Oregon Governor Ted Kulongoski has said that children are his number one priority and just yesterday proposed “increasing cigarette taxes by nearly 85 cents Monday to give health coverage to thousands of uninsured Oregon children,” according to The Oregonian.
But the truth is that few politicians of either party are taking the needs of children seriously and a new report confirms that.
September 26, 2006 – Oregon earned a grade of “D+” in overall child well-being in the Children First for Oregon annual Report Card on the Status of Children issued today. As the state passes another target year for benchmarks set by the Oregon Progress Board, the data show downward trends and sluggish progress in several areas, resulting in another year of disappointing grades. Modest improvements since last year in the Family Financial Stability category are encouraging, but stronger political and public will are needed to move the state in the right direction.
“If your children continued to bring home C’s and D’s on their report cards, wouldn’t you do something?” asked Robin Christian, Executive Director of Children First. “Wishful thinking won’t improve these grades – it’s time to act and step up our investments in programs that work.”
The ongoing decrease in the teen pregnancy rate and improvements in reading and math scores among 3rd graders are bright spots, but grades in three of the five categories – Health, Early Care & Education, and Child Welfare – continue to languish. Oregon is held back by its failures, which include: 117,000 uninsured children; nearly 6,400 eligible 3 and 4-year-olds unable to access Head Start; and 11,255 known victims of child abuse or neglect.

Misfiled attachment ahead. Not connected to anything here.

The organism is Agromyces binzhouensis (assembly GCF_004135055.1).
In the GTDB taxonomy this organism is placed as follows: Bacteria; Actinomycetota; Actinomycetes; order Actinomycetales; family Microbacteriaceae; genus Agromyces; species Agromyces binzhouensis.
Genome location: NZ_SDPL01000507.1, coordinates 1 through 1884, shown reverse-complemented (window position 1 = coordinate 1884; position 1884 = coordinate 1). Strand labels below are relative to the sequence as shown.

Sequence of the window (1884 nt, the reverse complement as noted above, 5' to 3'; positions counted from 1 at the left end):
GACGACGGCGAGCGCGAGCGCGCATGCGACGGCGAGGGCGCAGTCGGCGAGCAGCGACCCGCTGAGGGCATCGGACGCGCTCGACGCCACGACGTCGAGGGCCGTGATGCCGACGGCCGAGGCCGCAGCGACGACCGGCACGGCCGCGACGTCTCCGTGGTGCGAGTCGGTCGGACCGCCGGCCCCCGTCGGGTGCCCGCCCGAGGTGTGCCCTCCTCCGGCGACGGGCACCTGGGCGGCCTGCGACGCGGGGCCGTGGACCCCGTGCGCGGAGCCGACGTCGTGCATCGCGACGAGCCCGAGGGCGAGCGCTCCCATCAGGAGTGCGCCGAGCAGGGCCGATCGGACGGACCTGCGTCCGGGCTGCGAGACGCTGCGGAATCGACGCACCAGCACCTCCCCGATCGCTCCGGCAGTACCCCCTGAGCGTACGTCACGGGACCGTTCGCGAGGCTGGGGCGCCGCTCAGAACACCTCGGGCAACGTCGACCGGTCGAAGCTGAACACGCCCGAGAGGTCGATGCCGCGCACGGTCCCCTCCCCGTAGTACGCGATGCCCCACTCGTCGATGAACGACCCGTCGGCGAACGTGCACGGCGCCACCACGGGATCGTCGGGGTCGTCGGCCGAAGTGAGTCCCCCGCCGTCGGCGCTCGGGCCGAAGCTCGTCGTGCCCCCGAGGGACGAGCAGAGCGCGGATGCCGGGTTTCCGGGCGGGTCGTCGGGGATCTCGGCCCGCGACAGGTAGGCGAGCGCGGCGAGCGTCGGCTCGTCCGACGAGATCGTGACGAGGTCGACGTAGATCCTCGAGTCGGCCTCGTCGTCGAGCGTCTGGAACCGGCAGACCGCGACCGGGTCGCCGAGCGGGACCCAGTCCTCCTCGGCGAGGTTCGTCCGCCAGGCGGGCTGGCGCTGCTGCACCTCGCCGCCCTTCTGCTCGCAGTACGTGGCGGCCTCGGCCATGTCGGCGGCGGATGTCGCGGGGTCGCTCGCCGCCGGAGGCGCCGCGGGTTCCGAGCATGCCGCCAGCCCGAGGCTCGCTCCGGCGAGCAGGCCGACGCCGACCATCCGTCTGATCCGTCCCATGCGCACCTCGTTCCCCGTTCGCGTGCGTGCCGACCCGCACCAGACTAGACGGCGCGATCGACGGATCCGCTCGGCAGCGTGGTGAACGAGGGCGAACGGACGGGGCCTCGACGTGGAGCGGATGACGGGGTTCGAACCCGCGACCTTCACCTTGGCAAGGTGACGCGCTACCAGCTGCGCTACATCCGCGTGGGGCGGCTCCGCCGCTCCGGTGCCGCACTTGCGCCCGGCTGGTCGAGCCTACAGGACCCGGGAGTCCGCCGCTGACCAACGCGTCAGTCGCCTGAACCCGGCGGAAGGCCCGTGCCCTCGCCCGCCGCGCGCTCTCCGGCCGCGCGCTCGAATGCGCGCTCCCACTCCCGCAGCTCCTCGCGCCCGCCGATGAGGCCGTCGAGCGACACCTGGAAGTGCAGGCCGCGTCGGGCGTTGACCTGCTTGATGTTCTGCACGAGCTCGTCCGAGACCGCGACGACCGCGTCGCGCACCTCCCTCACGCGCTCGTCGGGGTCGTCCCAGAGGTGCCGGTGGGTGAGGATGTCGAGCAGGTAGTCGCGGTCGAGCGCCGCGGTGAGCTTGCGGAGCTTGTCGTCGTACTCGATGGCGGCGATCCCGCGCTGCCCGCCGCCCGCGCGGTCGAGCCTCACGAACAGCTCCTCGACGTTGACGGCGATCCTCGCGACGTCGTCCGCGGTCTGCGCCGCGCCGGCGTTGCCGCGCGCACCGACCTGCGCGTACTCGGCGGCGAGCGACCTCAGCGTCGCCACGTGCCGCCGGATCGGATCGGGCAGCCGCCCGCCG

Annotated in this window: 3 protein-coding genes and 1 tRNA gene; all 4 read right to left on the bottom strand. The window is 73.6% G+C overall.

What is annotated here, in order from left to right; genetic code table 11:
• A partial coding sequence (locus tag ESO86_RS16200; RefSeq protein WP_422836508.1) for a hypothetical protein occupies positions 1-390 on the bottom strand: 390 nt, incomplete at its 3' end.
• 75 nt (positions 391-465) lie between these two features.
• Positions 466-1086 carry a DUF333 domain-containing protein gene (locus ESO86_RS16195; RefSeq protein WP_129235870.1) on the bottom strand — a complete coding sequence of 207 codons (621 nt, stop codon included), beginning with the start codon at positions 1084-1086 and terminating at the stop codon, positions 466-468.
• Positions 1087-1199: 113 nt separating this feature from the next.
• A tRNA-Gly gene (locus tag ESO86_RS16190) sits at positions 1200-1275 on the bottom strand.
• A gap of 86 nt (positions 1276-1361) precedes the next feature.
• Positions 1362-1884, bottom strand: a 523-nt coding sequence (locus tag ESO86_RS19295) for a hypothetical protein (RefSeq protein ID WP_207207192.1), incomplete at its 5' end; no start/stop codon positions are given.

“Candidates running for office should look at this report card and ask themselves what they can do to get us to an “A” grade, and voters need to pay close attention to what they propose” said Christian. “A lack of solutions isn’t the problem. We know what we need to do. What we lack is the courage to act.”
FIVE STEPS TO HELP GET OREGON TO AN “A” GRADE:
1. Protect Our Investments: Defeat Measures 41 and 48 at the ballot in November.
2. Stabilize State Revenue: Convert the corporate kicker tax refund into a “rainy day” fund.
3. Increase Access to Health Care: Enroll all children currently eligible for the Oregon Health Plan (approximately 67,000 of the 117,000 uninsured children).
4. Improve Outcomes for Abused and Neglected Children: Increase supports to foster families, including relatives, and expand the availability of proven substance abuse prevention and treatment programs.
5. Invest in Early Childhood: Fully fund Head Start/Oregon Prekindergarten and strengthen the state’s child care subsidy program for working families.
SUMMARY OF 2006 GRADES:
Family Financial Stability: C
Early Care and Education: D-
Youth Development and Education: C
Child Welfare: D
Click here to learn more.
If the governor wants to campaign on being a children’s advocate he will need to more forcefully address the issues raised by this report. His plan to increase health care for children is the kind of bold step needed (one sadly rejected by his opponent).
Related Post: Oregon Candidates For Governor Address Poverty (Sort Of)